Hildegard Knef

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Hildegard Knef
Knef 1995.jpg
Hildegard Knef, aged 69, at her last concert (March 5, 1995) in Berlin
Born (1925-12-28)December 28, 1925
Ulm, Germany
Died February 1, 2002(2002-02-01) (aged 76)
Berlin, Germany
Occupation Actress, singer, writer
Years active 1944–2001
Spouse(s) Kurt Hirsch (1947–52) (divorced)
David Cameron (1962–76) (divorced) 1 child
Paul von Schell (1977–2002) (her death)

Hildegard Frieda Albertine Knef (December 28, 1925 – February 1, 2002) was a German actress, singer, and writer. She was billed in some English language films as Hildegard Neff or Hildegarde Neff.

Early years[edit]

Hildegard Knef was born in Ulm. She began studying acting at the age of 14, in 1940. She appeared in several films before the fall of the Third Reich, but most were released only afterward. During the Battle of Berlin, Knef dressed as a soldier in order to stay with her lover Ewald von Demandowsky, and joined him in the defence of Schmargendorf.[1] The Soviets captured her and sent her to a prison camp.[2]

Her two best known film roles were "Susanne Wallner" in Wolfgang Staudte's film Die Mörder sind unter uns (The Murderers Are Among Us), produced in 1946 by the East German state film company, and the first film released after the Second World War in East Germany; and "Marina" in Die Sünderin (The Sinner), in which she performed a brief nude scene, the first in German film history, which caused a scandal in 1950.[3]

In the 1960s, she appeared in a number of such low-budget films as The Lost Continent.

She appeared in the 1975 screen adaptation of the Hans Fallada novel, Every Man Dies Alone directed by Alfred Vohrer,[4] released in English as Everyone Dies Alone in 1976,[5] and for which she won an award for best actress at the International Film Festival in Carlsbad,[6][7] then Czechoslovakia.

United States[edit]

Hildegard Knef's hand and footprints at Grauman's Chinese Theatre, Hollywood

David O. Selznick invited her to Hollywood, but she refused to agree to the conditions of the contract which reportedly included changing her name to Gilda Christian and pretending to be Austrian rather than German.[8]

Years later, Knef's first husband, an American named Kurt Hirsch, encouraged her to try again for success in the U.S. She changed her name from Knef to Neff and achieved a measure of stardom on Broadway as "Ninotchka" in the musical Silk Stockings (1955) by Cole Porter.

Chanteuse[edit]

She began a new career in 1963 as a singer and surprised her audiences with the deep, smoky quality of her voice and the many lyrics, which she wrote herself. Fans around the world rallied in her support as she defeated cancer several times. She returned to Berlin after the reunification.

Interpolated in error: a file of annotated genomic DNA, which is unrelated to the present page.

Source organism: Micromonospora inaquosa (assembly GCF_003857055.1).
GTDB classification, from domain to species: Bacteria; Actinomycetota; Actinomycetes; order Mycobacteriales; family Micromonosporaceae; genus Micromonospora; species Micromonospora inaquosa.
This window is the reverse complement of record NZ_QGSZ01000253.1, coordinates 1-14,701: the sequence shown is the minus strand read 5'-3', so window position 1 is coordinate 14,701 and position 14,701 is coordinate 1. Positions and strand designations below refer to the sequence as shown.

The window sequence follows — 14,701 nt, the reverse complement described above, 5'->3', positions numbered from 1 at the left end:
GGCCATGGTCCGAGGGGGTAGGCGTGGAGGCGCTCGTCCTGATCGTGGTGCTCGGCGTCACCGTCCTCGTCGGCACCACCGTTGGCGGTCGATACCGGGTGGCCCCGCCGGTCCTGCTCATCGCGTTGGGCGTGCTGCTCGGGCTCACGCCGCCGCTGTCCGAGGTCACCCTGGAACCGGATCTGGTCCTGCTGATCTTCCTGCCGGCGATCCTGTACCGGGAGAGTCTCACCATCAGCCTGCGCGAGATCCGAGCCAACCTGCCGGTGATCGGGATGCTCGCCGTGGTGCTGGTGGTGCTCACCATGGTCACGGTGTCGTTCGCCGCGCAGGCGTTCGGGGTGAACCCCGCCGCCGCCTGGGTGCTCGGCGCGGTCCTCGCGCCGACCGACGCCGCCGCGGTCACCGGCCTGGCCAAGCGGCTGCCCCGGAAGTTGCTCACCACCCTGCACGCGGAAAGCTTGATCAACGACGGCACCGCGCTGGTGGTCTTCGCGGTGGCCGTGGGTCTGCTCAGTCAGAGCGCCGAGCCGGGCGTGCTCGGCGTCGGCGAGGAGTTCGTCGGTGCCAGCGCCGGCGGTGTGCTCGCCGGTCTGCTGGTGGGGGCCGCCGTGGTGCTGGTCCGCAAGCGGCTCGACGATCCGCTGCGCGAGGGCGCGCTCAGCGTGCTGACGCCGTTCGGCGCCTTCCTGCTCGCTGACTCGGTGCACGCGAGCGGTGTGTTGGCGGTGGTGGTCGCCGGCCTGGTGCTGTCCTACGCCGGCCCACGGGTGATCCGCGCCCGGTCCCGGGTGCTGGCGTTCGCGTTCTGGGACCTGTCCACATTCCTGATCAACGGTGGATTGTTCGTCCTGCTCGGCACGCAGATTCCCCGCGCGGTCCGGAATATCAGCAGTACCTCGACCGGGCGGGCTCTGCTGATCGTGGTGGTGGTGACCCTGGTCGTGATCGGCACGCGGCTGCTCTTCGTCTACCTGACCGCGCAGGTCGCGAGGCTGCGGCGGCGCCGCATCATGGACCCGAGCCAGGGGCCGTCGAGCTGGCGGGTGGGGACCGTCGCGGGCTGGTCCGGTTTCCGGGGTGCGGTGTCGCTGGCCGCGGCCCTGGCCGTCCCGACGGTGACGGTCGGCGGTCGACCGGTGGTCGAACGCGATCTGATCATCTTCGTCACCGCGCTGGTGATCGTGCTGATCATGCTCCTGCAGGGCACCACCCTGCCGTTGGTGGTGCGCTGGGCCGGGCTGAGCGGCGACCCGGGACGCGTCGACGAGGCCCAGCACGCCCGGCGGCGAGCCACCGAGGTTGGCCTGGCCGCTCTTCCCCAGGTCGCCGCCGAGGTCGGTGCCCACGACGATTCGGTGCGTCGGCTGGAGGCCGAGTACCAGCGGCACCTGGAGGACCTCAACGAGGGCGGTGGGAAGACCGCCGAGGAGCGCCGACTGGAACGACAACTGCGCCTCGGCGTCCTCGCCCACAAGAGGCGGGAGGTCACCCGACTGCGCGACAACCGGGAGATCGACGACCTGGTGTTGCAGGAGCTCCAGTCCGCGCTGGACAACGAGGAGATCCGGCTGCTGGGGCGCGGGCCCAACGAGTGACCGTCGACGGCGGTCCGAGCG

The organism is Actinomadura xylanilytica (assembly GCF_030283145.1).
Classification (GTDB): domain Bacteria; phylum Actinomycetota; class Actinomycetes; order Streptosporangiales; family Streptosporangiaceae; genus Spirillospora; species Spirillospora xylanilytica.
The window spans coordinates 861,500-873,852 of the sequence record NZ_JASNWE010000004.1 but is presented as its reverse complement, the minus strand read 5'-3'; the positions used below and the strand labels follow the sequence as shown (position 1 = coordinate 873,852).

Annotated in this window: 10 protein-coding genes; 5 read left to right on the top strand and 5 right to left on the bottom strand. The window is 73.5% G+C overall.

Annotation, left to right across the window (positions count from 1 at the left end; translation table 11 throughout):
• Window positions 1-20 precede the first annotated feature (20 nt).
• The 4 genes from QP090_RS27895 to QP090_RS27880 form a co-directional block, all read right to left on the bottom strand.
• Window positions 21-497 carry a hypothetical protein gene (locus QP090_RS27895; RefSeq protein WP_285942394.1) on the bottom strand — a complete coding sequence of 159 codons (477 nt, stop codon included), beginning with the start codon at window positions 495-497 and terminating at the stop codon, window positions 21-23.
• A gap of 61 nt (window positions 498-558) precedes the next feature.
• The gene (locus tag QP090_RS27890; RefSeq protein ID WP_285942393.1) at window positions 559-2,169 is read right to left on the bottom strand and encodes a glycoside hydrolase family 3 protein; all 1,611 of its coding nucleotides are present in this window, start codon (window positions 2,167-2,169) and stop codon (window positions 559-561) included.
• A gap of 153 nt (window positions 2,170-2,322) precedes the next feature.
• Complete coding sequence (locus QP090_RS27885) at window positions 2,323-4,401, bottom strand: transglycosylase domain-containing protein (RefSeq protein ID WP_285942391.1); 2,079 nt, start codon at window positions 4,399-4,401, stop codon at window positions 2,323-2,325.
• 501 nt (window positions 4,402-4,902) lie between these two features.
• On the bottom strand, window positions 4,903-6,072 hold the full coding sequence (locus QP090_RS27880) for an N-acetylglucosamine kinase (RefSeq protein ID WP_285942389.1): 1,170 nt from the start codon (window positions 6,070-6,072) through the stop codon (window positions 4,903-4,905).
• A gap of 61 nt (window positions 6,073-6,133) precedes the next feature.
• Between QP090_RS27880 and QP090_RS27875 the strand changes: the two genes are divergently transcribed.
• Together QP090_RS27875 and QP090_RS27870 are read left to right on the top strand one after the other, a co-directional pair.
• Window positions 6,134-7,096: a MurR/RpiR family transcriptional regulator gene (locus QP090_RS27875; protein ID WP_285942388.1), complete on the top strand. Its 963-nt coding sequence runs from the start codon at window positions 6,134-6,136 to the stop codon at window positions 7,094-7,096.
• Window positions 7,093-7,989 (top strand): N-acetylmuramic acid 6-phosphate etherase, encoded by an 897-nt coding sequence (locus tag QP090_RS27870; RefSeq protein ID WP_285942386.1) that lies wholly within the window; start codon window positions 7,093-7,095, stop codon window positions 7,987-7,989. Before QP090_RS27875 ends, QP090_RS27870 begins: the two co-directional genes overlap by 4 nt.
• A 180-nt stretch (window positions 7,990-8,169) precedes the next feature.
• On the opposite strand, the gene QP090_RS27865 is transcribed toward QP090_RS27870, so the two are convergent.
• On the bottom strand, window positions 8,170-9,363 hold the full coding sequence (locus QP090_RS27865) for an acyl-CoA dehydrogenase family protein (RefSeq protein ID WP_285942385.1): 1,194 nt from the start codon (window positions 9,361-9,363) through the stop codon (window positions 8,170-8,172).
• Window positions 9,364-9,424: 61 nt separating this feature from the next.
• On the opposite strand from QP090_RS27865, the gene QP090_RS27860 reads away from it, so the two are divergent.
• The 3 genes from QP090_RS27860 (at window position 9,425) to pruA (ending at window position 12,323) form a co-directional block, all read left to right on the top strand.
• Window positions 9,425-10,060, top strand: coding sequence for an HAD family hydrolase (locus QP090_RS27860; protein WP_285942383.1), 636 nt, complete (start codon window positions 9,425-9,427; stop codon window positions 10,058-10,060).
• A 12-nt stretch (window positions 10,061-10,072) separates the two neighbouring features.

In the 1960s and 1970s, she enjoyed considerable success as a singer of German chansons, which she often co-wrote. The song she is mostly remembered for is "Für mich soll's rote Rosen regnen" ("Red roses are to rain for me"). She is also known for her version of the song "Ich hab noch einen Koffer in Berlin" ("I still have a suitcase in Berlin") and "Mackie Messer" ("Mack the knife").[9] She sold more than three million records in total.

Publications[edit]

She published several books. Her autobiography Der geschenkte Gaul - Bericht aus einem Leben (The Gift Horse - Report on a Life, 1970) was a candid recount of her life in Germany during and after World War II, and reportedly became the best-selling German book in the post-war years. Her second book Das Urteil (The Verdict, 1975) was a moderate success, and dealt with her struggle with breast cancer.

Family[edit]

She was married three times and had a daughter, Christina (born May 16, 1968) by her second marriage, to English actor David Cameron (1933-2012, not related to the current British prime minister).

Death[edit]

Knef died from emphysema, aged 76, on February 1, 2002.

Selected filmography[edit]

References[edit]

  1. ^ Beevor, A (2003) Berlin: The Downfall 1945, Penguin Books, P311
  2. ^ [1] Hildegard Knef fan website. Retrieved January 10, 2013
  3. ^ Ralf Schmitt, "Hildegard Knef ist tot" Spielfilm (February 1, 2002). Retrieved March 5, 2012 (German)
  4. ^ Biographie Carl Raddatz Film Museum Potsdam. Retrieved March 5, 2012 (German)
  5. ^ "Everyone Dies Alone" Internet Movie Database. Retrieved March 5, 2012
  6. ^ Karlovy Vary International Film Festival, 1976 Internet Movie Database. Retrieved March 5, 2012
  7. ^ Hildegard Knef chronology: 1970-1979 Hildegard Knef fan website. Retrieved March 5, 2012
  8. ^ [2]
  9. ^ English lyrics for Mackie Messer by Hildegard Knef

External links[edit]